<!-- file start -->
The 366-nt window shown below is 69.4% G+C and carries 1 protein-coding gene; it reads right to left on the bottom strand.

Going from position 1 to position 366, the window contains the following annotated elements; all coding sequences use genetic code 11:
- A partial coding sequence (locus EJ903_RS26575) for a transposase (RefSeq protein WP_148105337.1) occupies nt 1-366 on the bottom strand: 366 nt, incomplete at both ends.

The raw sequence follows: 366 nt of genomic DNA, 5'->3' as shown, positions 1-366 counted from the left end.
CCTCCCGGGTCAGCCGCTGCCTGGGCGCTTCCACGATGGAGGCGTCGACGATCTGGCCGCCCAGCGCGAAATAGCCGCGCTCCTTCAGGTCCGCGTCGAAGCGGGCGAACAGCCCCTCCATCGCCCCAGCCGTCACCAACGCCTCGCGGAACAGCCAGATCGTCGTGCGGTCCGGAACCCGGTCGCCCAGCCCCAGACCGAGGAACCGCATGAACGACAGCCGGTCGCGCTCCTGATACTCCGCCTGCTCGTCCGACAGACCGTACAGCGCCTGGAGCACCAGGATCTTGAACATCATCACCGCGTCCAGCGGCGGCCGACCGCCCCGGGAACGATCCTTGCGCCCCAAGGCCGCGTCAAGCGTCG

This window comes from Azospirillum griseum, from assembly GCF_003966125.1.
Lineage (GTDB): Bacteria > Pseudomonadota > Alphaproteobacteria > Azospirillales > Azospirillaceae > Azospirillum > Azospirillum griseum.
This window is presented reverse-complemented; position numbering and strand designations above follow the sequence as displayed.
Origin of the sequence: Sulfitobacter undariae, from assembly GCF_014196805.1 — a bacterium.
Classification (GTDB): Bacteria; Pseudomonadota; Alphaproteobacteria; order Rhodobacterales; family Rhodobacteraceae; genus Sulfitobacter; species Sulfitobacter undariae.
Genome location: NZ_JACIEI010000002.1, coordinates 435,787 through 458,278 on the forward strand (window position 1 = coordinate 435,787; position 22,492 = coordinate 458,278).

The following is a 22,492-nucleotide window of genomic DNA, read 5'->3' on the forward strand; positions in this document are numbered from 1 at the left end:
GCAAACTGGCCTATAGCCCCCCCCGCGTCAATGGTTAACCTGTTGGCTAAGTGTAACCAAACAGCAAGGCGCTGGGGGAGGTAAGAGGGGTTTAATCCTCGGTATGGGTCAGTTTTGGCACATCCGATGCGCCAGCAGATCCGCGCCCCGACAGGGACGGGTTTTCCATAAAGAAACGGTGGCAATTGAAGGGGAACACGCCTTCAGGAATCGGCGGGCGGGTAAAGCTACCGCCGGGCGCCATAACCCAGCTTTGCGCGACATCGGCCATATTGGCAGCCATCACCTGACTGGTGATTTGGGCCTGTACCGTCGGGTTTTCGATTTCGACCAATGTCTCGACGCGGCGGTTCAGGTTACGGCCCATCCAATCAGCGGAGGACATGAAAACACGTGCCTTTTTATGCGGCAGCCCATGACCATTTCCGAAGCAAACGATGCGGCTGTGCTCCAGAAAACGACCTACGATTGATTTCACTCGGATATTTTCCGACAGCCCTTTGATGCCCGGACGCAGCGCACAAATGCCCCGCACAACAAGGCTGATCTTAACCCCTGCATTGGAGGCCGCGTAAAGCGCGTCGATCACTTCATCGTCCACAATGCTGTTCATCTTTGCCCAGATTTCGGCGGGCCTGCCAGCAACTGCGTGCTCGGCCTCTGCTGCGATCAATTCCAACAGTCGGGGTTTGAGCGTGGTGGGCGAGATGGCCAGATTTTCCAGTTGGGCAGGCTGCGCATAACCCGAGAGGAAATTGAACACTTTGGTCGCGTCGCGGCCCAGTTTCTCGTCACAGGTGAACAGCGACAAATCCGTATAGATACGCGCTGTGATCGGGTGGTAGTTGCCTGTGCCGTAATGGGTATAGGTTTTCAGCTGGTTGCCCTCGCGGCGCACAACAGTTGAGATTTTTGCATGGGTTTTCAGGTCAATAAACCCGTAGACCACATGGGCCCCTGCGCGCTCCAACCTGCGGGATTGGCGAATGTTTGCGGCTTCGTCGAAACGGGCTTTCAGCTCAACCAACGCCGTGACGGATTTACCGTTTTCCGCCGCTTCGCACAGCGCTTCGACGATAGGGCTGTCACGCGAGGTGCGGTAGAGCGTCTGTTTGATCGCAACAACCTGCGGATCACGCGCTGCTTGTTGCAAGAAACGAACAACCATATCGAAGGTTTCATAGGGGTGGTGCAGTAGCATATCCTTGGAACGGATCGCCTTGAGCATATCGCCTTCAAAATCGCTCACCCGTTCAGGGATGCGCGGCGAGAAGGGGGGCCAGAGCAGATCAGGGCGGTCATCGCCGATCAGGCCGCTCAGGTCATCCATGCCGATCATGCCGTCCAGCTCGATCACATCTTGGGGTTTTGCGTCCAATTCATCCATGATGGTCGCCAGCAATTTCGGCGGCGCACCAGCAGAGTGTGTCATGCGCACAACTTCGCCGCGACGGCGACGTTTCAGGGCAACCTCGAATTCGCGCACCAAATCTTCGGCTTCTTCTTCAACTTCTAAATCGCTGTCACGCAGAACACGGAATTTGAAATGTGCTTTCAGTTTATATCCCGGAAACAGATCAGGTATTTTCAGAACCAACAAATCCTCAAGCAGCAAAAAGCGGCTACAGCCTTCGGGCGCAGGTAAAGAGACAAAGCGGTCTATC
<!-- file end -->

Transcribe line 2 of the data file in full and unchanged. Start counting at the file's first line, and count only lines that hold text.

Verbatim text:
Going from position 1 to position 366, the window contains the following annotated elements; all coding sequences use genetic code 11: